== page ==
Juventus legends David Trezeguet and Mauro Camoranesi sign autographs for fans at the opening of the Juventus fan club.
Photo: Max Marcovitch
Photo: Max Marcovitch

Ahead of MLS All-Star game, local Juventus fans eager to tap into Atlanta soccer market

Gavino Asteghene — the loudest man in a loud room — scurried around the Italian restaurant Fritti on Tuesday afternoon greeting people, facilitating photos, watching along as his long-held dream became a reality.

A day before the club takes on the MLS All-Stars at Mercedes-Benz Stadium, Asteghene is ushering in an Atlanta-based Juventus supporters group. He hopes it will convene local supporters for big games and become a central organization helping to promote Juventus and Italian soccer in the area.

The idea had long been in his head, but the All-Star game appearance was the nudge that he and Juventus needed to reach the finish line.

“It was in the works, but we never were getting ahead, just because some people were not serious,” Asteghene told the AJC, with a fittingly thick Italian accent. “In the last month, I was talking with the Vancouver fan club and I was talking with Miami — and we already have more people registered than when they started. It’s a dream come true.”

There’s a bar on one side with Caesar salad and prosciutto. Juventus legends David Trezeguet and Mauro Camoranesi stand in the front of the room, signing autographs and greeting supporters. Juventus highlights play on the screen above. A sea of black and white overwhelms the room.

It’s an authentic Italian experience, and Gavino fits the bill as its authentic Italian founder. He’s overjoyed.

Domenic Martelli and his son, Nicolas, stand closer to the back of the room, looking on at the spectacle. 

“Man, I think this a great opportunity,” Domenic said. “When you look at a couple of the other signees, the Serie A teams — the Italian teams — have done, it’s only going to promote the league again to the way it was in the ’80s and ’90s when all the best players played in Italy.”

Chief among them, of course, is Christian Ronaldo, who left Spanish club Real Madrid for Juventus this summer on a hefty $117 million transfer fee. Ronaldo buzz pervades the restaurant, despite the fact that he didn’t make the trip with his new club to Atlanta for the week. They think Ronaldo can help lift Juventus back to the prominence it once held in the sphere of world soccer.

Luca Kurtz, a local high-schooler who supports Juventus, counts himself among those excited about the Ronaldo signing. But there’s a caveat.

“He’s really old, but he’s still been insane the past couple years,” Kurtz says. “It was a lot of money for, like, a 33-year-old.”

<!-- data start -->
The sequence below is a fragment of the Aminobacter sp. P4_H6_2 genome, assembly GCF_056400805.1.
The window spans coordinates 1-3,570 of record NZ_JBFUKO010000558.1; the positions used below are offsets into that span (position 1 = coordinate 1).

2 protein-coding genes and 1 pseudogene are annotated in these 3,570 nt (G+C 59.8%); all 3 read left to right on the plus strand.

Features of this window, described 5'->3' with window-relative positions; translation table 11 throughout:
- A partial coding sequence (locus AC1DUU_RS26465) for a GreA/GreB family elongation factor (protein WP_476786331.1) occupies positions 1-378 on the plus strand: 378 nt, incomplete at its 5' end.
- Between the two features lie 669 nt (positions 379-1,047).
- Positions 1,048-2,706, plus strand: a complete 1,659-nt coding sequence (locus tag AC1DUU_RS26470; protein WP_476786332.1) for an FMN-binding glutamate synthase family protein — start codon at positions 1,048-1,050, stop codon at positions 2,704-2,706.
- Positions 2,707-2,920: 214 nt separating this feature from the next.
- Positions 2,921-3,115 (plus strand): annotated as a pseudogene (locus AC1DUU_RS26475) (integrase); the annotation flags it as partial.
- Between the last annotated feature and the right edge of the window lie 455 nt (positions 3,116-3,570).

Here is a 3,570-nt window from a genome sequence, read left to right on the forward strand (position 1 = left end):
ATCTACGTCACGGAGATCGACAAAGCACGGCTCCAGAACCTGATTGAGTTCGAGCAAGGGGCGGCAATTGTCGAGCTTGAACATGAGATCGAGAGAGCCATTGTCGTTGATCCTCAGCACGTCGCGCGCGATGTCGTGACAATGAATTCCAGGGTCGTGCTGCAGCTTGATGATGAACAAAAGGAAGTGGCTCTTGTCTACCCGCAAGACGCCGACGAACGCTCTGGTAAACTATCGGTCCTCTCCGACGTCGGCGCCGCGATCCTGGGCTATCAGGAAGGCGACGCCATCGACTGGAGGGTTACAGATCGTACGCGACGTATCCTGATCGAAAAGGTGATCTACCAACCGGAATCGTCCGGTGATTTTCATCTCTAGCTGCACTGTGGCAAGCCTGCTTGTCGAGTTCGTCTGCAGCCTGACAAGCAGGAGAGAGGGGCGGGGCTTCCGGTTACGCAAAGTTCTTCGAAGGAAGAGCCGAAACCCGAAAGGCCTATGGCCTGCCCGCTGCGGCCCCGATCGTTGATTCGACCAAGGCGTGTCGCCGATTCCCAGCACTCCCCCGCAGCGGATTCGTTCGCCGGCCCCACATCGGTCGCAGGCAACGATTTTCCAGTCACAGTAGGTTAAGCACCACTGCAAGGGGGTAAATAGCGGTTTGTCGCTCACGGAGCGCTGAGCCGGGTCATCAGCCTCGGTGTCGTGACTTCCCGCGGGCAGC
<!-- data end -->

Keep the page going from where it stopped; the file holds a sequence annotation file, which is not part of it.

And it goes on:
Conversation quickly devolves into soccer talk all afternoon — whether the Italian league can return to the top league in the world, how the English Premier League will stack up in the year to come, the happenings on the transfer market. That type of attention beyond tepid interest is spreading in this country, they assert. This fan club is yet another step in that direction.

The largest step, of course, was the founding of Atlanta United. It’s hard to go five minutes without hearing a mention of the club.

“As soon as we got a team, the city was ready for it,” Kurtz said. “I think it was mainly that. It’s not that we didn’t go to the games, it’s that we didn’t have games to go to.”

His sole plea as soccer tries to further entrench itself as a major American sport?

“Just focus on the younger kids.”

There’s a grass-roots energy behind Atlanta United that works in tandem with a pre-existing interest in the sport on a global level. Juventus playing in the All-Star game — one that expects a record-setting crowd and is against an MLS squad that features six Five Stripes players — just pumps more wind at those sails. There’s no conflict in rooting for both Atlanta United and Juventus. The more interest, they say, the better.

“We’ve been lucky to be able to watch how Atlanta United has been able to capture the entire city in bringing soccer to the forefront of Atlanta,” said Anthony Catalano, donning a Juventus golf shirt, “and Juventus is just a great opportunity showcase this city as a soccer town.”

On Wednesday, the dozens of supporters in attendance will be wearing their white and black gear, but largely equally supportive of the Atlanta United players on the field. The MLS All-Star game is as much a celebration of growth as it is a competition; Wednesday will be a seminal day both for the league and for the newly established supporters club.

As the festivities wind down, the dozens of founding members gather for a photo with the legends. As the photo is set to be taken, the group screams out with vitality a common rallying cry for the historic Italian club. They hope it’s the first of many. “Forza Juve!”

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